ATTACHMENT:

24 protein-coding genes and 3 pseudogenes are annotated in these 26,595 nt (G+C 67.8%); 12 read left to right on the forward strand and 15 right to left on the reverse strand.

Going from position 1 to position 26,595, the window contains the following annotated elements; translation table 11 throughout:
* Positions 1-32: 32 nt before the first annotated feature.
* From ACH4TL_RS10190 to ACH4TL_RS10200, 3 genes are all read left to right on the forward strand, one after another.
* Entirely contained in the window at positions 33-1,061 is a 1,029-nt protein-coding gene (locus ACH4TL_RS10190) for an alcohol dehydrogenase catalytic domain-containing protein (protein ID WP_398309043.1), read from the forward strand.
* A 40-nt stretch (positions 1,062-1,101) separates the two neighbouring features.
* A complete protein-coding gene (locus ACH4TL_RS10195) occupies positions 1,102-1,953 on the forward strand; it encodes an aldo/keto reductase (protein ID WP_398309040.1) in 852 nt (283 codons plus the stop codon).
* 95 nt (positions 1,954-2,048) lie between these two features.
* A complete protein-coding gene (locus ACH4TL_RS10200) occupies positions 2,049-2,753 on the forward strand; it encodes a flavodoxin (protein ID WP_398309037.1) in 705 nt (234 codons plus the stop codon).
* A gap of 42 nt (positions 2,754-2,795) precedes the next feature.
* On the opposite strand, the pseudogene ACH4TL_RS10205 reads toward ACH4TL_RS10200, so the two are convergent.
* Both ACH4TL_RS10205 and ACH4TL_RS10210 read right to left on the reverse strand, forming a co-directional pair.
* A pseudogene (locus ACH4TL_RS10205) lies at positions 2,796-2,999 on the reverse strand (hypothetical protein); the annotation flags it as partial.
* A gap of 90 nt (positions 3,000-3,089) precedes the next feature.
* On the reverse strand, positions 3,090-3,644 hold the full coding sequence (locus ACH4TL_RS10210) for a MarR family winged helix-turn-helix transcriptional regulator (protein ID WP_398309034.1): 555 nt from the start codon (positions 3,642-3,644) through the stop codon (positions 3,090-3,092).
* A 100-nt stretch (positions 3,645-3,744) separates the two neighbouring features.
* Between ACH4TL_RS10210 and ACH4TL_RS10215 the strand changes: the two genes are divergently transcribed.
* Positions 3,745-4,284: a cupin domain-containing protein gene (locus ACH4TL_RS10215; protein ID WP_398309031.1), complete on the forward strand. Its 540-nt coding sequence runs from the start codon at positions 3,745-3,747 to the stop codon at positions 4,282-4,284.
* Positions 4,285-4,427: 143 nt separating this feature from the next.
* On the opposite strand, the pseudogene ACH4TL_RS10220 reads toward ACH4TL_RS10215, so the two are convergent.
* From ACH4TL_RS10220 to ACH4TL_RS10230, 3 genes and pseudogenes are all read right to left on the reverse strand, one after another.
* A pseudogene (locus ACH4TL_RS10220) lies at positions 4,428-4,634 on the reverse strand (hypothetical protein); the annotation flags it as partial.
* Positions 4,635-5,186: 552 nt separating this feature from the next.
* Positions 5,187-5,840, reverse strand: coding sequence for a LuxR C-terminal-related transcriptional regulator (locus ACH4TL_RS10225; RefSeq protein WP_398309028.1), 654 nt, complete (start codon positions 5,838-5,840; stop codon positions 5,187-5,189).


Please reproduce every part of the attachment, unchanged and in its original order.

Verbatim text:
24 protein-coding genes and 3 pseudogenes are annotated in these 26,595 nt (G+C 67.8%); 12 read left to right on the forward strand and 15 right to left on the reverse strand.

Going from position 1 to position 26,595, the window contains the following annotated elements; translation table 11 throughout:
* Positions 1-32: 32 nt before the first annotated feature.
* From ACH4TL_RS10190 to ACH4TL_RS10200, 3 genes are all read left to right on the forward strand, one after another.
* Entirely contained in the window at positions 33-1,061 is a 1,029-nt protein-coding gene (locus ACH4TL_RS10190) for an alcohol dehydrogenase catalytic domain-containing protein (protein ID WP_398309043.1), read from the forward strand.
* A 40-nt stretch (positions 1,062-1,101) separates the two neighbouring features.
* A complete protein-coding gene (locus ACH4TL_RS10195) occupies positions 1,102-1,953 on the forward strand; it encodes an aldo/keto reductase (protein ID WP_398309040.1) in 852 nt (283 codons plus the stop codon).
* 95 nt (positions 1,954-2,048) lie between these two features.
* A complete protein-coding gene (locus ACH4TL_RS10200) occupies positions 2,049-2,753 on the forward strand; it encodes a flavodoxin (protein ID WP_398309037.1) in 705 nt (234 codons plus the stop codon).
* A gap of 42 nt (positions 2,754-2,795) precedes the next feature.
* On the opposite strand, the pseudogene ACH4TL_RS10205 reads toward ACH4TL_RS10200, so the two are convergent.
* Both ACH4TL_RS10205 and ACH4TL_RS10210 read right to left on the reverse strand, forming a co-directional pair.
* A pseudogene (locus ACH4TL_RS10205) lies at positions 2,796-2,999 on the reverse strand (hypothetical protein); the annotation flags it as partial.
* A gap of 90 nt (positions 3,000-3,089) precedes the next feature.
* On the reverse strand, positions 3,090-3,644 hold the full coding sequence (locus ACH4TL_RS10210) for a MarR family winged helix-turn-helix transcriptional regulator (protein ID WP_398309034.1): 555 nt from the start codon (positions 3,642-3,644) through the stop codon (positions 3,090-3,092).
* A 100-nt stretch (positions 3,645-3,744) separates the two neighbouring features.
* Between ACH4TL_RS10210 and ACH4TL_RS10215 the strand changes: the two genes are divergently transcribed.
* Positions 3,745-4,284: a cupin domain-containing protein gene (locus ACH4TL_RS10215; protein ID WP_398309031.1), complete on the forward strand. Its 540-nt coding sequence runs from the start codon at positions 3,745-3,747 to the stop codon at positions 4,282-4,284.
* Positions 4,285-4,427: 143 nt separating this feature from the next.
* On the opposite strand, the pseudogene ACH4TL_RS10220 reads toward ACH4TL_RS10215, so the two are convergent.
* From ACH4TL_RS10220 to ACH4TL_RS10230, 3 genes and pseudogenes are all read right to left on the reverse strand, one after another.
* A pseudogene (locus ACH4TL_RS10220) lies at positions 4,428-4,634 on the reverse strand (hypothetical protein); the annotation flags it as partial.
* Positions 4,635-5,186: 552 nt separating this feature from the next.
* Positions 5,187-5,840, reverse strand: coding sequence for a LuxR C-terminal-related transcriptional regulator (locus ACH4TL_RS10225; RefSeq protein WP_398309028.1), 654 nt, complete (start codon positions 5,838-5,840; stop codon positions 5,187-5,189).